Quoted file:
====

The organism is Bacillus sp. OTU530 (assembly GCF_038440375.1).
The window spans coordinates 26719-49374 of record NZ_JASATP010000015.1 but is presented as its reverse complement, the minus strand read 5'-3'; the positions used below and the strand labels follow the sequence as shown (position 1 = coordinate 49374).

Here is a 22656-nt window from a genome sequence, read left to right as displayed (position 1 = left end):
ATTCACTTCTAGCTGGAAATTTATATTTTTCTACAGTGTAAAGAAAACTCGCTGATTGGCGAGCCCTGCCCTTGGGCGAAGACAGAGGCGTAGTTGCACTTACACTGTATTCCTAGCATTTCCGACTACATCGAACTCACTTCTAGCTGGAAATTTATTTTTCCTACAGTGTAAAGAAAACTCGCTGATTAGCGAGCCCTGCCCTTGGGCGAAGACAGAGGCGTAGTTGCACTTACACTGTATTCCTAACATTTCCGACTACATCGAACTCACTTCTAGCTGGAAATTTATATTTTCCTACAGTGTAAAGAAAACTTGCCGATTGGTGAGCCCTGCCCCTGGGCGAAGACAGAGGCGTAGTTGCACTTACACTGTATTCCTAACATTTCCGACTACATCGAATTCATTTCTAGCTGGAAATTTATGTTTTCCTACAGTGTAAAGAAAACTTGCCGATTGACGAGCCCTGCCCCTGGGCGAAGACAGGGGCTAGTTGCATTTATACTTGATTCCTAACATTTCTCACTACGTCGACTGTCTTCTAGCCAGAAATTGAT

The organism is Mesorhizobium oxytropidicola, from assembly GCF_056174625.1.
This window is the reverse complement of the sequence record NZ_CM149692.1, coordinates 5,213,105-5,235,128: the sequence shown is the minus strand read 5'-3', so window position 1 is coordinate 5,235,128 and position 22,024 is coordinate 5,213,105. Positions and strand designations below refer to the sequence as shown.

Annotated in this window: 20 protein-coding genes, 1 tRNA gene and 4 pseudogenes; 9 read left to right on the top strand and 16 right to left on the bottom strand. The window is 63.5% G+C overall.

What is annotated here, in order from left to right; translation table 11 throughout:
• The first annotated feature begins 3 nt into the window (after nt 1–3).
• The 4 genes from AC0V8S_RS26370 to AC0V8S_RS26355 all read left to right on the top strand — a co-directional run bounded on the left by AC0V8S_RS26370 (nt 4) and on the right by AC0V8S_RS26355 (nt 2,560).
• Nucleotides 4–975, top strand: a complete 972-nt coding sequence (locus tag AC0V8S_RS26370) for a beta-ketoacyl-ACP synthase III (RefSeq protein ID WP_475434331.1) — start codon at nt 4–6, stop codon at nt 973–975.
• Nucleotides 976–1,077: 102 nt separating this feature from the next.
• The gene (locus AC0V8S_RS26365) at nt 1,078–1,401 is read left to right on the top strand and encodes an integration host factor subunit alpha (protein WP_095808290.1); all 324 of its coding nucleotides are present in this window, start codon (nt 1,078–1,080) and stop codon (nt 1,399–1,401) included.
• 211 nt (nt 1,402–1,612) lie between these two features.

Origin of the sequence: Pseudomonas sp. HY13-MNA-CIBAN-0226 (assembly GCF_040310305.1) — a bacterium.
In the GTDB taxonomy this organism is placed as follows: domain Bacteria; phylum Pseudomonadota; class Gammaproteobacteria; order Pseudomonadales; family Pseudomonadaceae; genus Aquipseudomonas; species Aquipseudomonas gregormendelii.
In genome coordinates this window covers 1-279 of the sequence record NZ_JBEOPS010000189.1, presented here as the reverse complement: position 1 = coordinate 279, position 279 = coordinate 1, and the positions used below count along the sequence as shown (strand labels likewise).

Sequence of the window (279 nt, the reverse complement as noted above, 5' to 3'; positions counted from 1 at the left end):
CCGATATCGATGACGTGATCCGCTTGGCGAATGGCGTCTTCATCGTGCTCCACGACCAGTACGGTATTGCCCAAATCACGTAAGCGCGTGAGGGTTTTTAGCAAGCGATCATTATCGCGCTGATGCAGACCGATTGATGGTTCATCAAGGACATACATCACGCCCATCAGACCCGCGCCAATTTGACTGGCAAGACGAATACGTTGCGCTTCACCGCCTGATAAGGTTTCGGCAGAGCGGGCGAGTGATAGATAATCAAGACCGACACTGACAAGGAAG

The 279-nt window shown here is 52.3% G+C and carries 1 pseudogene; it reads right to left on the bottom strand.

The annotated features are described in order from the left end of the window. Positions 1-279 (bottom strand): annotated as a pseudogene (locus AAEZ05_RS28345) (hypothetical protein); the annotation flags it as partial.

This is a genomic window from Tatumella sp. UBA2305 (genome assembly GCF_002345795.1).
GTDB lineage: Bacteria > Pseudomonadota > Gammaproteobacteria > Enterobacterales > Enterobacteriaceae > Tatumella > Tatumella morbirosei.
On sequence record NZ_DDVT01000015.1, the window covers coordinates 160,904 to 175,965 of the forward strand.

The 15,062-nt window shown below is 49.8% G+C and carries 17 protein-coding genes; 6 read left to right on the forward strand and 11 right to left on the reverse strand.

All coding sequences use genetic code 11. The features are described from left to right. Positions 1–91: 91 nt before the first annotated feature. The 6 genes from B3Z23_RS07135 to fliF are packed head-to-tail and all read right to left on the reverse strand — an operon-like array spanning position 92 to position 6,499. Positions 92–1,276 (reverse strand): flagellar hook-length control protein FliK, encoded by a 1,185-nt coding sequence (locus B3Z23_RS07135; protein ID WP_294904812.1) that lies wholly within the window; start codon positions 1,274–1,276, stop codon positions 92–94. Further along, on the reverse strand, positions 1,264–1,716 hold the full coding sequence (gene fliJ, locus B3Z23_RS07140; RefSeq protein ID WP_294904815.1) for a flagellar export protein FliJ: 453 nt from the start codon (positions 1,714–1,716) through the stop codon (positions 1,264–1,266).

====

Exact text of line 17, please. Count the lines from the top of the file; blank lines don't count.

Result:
In genome coordinates this window covers 1-279 of the sequence record NZ_JBEOPS010000189.1, presented here as the reverse complement: position 1 = coordinate 279, position 279 = coordinate 1, and the positions used below count along the sequence as shown (strand labels likewise).